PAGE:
It’s always fun to say you know a famous person, and even more so if you knew them before. That’s the case for me when it comes to Kitty Black, my writing buddy who bit the bullet and sent her writing samples off to publishers, just to be picked up by numerous publishers! A true example in reaching for your dreams and achieving them. So it brings me immense joy and pride to share with you Who’s Afraid of the Quite Nice Wolf by Kitty Black.
What’s the story?
We all know that not every square peg fits in its hole, and this story is exactly that. Wilfred was a wolf, the story starts, but not a scary one. No, in fact, Wilfred liked tea and poker with sheep and gardening with bunnies. He did not like howling with wolves, and he certainly did not like eating meat. This made him not only an outcast amongst wolves, but it made them mock him too – and they tried very hard to turn him into a ‘proper wolf’. But Wilfred knew himself and his own mind, and he knew who his friends really were, so along with the sheep, he came up with a plan to help save the sheep from the nasty wolves. The wolves attacked, but instead of being afraid – the sheep fought back, and Wilfred found his place in a new society that appreciated, loved, and most importantly valued him for who he really was.
What about the illustrator?The illustrations by Laura Wood are lovely too, with the expressions on the animal faces being incredibly emotionally expressive. You can see the confusion on the wolves’ faces, and you can see the fearsome, the feisty and the loving on the sheep faces. Very cutely done. They are the type of illustrations that add to the words and help round the book out as it’s easy to feel for the characters due to their very expressive faces.
What do the children say?
When Wilfred is psychingup the sheep for the battle, they have a ‘war cry’ – “Sheep are fearsome. FEARSOME! Sheep are bold. BOLD! Sheep are scary. SCARY!” Aviya commented that that’s how I feel about women in general, and the message I give to women about themselves, which I was pretty pleased with!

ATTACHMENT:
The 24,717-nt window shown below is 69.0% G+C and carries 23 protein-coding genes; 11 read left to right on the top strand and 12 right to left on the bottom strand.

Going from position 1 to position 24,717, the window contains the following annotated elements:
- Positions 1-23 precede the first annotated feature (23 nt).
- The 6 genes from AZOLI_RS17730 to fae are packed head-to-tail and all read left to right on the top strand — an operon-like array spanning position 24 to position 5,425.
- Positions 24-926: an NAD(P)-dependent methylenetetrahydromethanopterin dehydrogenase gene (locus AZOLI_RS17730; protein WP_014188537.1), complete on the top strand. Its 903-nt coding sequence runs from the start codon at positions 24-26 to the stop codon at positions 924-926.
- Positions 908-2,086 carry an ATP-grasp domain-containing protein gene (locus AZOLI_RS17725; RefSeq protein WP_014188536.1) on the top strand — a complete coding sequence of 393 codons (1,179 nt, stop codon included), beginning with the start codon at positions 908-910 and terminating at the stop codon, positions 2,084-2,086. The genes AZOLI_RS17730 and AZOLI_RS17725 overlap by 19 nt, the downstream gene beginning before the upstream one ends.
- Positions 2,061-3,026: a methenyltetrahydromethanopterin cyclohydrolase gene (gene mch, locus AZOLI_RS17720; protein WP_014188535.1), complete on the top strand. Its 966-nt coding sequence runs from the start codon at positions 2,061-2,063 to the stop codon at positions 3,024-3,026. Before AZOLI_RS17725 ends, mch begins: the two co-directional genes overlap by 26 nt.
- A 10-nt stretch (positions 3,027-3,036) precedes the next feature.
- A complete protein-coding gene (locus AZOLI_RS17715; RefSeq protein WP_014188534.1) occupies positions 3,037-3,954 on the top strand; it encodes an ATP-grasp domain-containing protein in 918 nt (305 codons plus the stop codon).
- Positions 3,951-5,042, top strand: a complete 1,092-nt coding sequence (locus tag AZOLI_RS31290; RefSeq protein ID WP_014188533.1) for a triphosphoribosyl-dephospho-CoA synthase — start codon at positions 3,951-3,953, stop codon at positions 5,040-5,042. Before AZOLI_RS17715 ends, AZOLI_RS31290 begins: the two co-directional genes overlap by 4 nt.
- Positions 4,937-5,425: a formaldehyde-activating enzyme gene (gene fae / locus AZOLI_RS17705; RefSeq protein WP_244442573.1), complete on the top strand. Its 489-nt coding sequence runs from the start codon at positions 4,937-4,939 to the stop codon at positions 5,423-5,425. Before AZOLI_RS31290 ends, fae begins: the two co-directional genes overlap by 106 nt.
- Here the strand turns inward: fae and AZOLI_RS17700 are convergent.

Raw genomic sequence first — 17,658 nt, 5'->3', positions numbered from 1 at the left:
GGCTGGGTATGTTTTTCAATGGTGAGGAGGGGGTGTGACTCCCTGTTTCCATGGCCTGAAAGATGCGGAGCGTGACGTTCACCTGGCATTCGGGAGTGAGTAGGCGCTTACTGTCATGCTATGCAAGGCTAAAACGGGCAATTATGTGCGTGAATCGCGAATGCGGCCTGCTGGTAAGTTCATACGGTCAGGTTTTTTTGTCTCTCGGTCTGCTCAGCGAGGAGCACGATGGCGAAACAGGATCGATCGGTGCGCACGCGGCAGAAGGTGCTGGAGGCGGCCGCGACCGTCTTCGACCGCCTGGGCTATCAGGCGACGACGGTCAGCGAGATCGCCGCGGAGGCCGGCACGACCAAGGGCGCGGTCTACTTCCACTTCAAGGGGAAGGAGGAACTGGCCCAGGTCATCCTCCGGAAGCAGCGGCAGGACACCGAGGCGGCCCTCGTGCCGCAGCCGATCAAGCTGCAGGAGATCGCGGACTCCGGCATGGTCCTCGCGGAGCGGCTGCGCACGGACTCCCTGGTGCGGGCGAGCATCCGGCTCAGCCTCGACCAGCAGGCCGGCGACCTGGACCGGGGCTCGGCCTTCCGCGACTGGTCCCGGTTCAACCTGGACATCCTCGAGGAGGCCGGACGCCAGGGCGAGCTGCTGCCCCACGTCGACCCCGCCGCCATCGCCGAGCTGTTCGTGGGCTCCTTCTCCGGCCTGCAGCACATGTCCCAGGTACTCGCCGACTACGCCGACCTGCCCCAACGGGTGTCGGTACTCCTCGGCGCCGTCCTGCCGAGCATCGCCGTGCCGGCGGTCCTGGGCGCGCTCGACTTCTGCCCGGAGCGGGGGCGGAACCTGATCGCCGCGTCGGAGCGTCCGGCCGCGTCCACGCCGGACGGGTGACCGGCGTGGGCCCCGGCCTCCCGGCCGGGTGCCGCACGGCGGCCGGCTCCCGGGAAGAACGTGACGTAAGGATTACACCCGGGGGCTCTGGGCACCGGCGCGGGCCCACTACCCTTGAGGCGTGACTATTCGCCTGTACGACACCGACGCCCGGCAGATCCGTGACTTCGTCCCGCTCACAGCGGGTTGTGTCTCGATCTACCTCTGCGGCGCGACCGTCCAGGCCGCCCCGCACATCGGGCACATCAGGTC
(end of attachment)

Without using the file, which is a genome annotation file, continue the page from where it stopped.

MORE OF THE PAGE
Aviya really liked the story, she particularly felt that it showed you can’t judge who people are by the outside.
“If the people around you don’t appreciate you, stop trying to please them, and find some real friends.” – Aviya, aged 8
“I think it’s a great story for showing you how to follow your own path and not do what others expect of you and that no matter what you do, there will always be someone you can be safe – your true self – around. You just need to find the right person.” – Ameli, aged 11
As a critically thinking 11-year-old, Ameli said she was surprised that the rabbit managed to get Wilfred to water his plants instead of eating him, and she’d love powers of persuasion like that! She also recognised that solving your problems isn’t always a one-workout solution and it takes a bit longer than one day to go from afraid to fierce, which I felt were all really valuable talking points with someone heading rapidly into her teenage years.
More about the Kitty Black
Kitty Black lives in Perth, Australia and Who’s Afraid of the Quite Nice Wolf was her first published children’s story. Also available for pre-order is A Crocodile in the Family a picture book about a family of birds who take home an egg and, even though the crocodile that hatches from it doesn’t look or act like the rest of the family, he belongs.
Where can I buy the book?
Who’s Afraid of the Quite Nice Wolf is published by New Frontier Publishing and is available from leading bookshops and also from Wordery, who offer free international shipping on both the paperback version and the hardback versions. Alternatively, you can find them online at Amazon.
You can follow Kitty on Instagram and Facebook
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